“Former BBC executive Paul Campbell launched a new company in the United Kingdom in 2007, looking for ways to help musicians find a wider audience for their work. He established a website allowing select unsigned acts to upload their music, sell it — and keep the proceeds. Two years later, Campbell founded a radio station using a playlist built exclusively from the offerings on his site. He further developed his audience by adding a few shows carefully curated by a mix of ex-BBC and up-and-coming DJs. The result: Amazing Media, a powerful promotional machine that has become one of the A&R community’s most crucial tools for developing new talent and has helped propel the likes of Chvrches, Daughter and Alt-J to deals with major or independent labels.
Now, five years later, Campbell is launching in the United States. He has raised $9 million in funding with backing from investors including Sting, AOL founder Steve Case, producer Billy Mann, music lawyer John Frankenheimer and former EMI CEO Elio Leoni-Sceti. They’re joining a board to be run by former Shazam chairman John Pearson.
As part of its launch stateside, Amazing Media has acquired Boston-based OurStage.com for an undisclosed sum. OurStage gives fans the opportunity to vote for their favorite unsigned performers on the site — and allows bands to compete for the chance to tour with more established acts.”
I don’t know why I’m surprised. In this day and age, it seems musicians are doing just about everything, and as much as Keith Richards is probably one of the last people I’d peg to write a children’s book, it seems I’d be wrong. Billboard reports that Richards’ story, Gus & Me: The Story Of My Granddad and My First Guitar, details Richards’ own relationship with his grandfather, Gus Dupree. Illustrations will come from his daughter, Theodora Richards (ok, so that’s kind of sweet), and the book will be released this fall. Barnaby Harris and Bill Shapiro will assist in the writing, so I guess we don’t have to worry about any of that drug abuse and debauchery that appeared in his memoir, Life, popping up. Keep an eye out for Richards’ book, released on Little Brown Books For Young Readers this fall.
Billboard today has a piece regarding the highs and (more recently) lows of American Idol and the show’s upcoming season. It rather sadly exposes the whole production as a microcosm of the floundering, old-school end of the music industry. The players are scrambling behind the scenes to figure out why ratings plummeted in later seasons, changes are being made, and the faces of the show are desperately trying to make us remember Idol‘s former glory as a ratings bonanza and a legitimate factor in the music industry. Harry Connick Jr., a former mentor and now judge on the show (along with Jennifer Lopez and Keith Urban), says:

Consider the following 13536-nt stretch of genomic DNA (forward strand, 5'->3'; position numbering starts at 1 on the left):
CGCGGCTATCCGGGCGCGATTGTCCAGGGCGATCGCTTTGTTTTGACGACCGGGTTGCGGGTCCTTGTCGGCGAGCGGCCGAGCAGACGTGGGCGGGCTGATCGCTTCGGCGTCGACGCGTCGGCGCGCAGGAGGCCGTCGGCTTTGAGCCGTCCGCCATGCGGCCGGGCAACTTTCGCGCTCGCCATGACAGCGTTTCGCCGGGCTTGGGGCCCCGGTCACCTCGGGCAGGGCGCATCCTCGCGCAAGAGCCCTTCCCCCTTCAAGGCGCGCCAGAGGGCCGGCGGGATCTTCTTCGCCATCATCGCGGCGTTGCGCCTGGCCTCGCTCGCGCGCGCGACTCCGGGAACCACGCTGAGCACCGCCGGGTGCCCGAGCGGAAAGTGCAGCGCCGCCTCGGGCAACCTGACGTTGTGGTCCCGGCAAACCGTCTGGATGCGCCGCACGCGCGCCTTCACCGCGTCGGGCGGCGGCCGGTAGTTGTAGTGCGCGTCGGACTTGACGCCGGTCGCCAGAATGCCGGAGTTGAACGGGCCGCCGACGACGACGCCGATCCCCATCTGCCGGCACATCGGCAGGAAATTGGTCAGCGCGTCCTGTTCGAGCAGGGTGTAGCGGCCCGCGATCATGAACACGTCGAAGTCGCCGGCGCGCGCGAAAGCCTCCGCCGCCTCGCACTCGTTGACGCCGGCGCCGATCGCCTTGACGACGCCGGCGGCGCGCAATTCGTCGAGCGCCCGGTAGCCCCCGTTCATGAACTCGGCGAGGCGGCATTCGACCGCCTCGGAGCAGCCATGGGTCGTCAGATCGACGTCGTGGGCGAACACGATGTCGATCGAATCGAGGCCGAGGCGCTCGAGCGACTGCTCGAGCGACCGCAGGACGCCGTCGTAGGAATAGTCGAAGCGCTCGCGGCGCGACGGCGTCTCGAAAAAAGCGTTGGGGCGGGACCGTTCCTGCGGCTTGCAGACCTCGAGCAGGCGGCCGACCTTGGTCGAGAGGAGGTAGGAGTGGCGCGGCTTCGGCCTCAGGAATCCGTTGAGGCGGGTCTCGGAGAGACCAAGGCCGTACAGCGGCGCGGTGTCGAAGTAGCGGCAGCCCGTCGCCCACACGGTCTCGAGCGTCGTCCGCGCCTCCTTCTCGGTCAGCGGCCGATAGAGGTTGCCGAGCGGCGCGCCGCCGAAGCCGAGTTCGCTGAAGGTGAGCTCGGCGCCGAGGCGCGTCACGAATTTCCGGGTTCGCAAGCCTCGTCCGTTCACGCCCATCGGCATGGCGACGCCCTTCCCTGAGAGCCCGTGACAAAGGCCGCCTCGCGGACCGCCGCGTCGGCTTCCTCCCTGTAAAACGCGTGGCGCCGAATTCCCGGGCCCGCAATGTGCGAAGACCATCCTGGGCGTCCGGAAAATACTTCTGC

Remember when they came out with new Coke and everybody was upset by it? It couldn’t have teed up the return of Coke Classic any better. When Coke Classic came out, it exploded even bigger than it was before because it created this void and people missed it. And I think that’s what this year can potentially do for this brand. People sort of missed their classic ‘American Idol.’ And it’s back.
Yeesh. New executive producer Per Blankens, who had great success running the Swedish version of the show, similarly stresses a “back to basics” formula. We think that this is the best show there is — the original that’s inspired others,” he says, “so it’s not that viewers necessarily want that big gimmicky change in order to come back to the TV couches. They want to see the show they’ve grown to love.
Speaking to Billboard associate director of charts Keith Caulfield, Swift said, “We got a lot already. There are probably seven or eight [songs] that I know I want on the record. It’s really ahead of schedule for me. I’m just stoked because it’s already evolved into a new sound, and that’s all I wanted. And I would have taken two years to make that happen, but it just kind of happened naturally, so that’s all I could really ask for.”
Swift also took home the awards for Country Album of the Year and Favorite Female Country Artist. Check out the full list of winners here.
More like this:
Country star Kenny Chesney woke up this morning to learn that his sixteenth studio album was the most popular album in America. I cannot begin to know what the feels like, or what it’s like to write sixteen albums worth of material, but I bet he has a smile on his face.
Life On A Rock 153,000 copies in its opening week, bumping Michael Buble’s To Be Loved out of the top position. The release is not Chesney’s first number one, but selling 150k in a week in 2013 is worthy of a standing ovation in its own right.
You can view the top 10 albums of the week below. Chesney may want to enjoy his reign while it lasts because next week the star-studded soundtrack for The Great Gatsby hits the charts and it hasn’t left the top of iTunes in 3 days. (more…)
The return of Fall Out Boy has been impossible to avoid since PropertyOfZack first broke the news in late January. The band has essentially graced every stage they could find, especially if there were cameras nearby, and now they have a new #1 album to add to their growing list of accolades.
Billboard has revealed the boys from Chicago have topped the best-selling album charts by moving 154,000 units of Save Rock And Roll in its first week. This number inched out fellow Chicago native Kid Cudi who charted #2 with his latest, Indicud. (more…)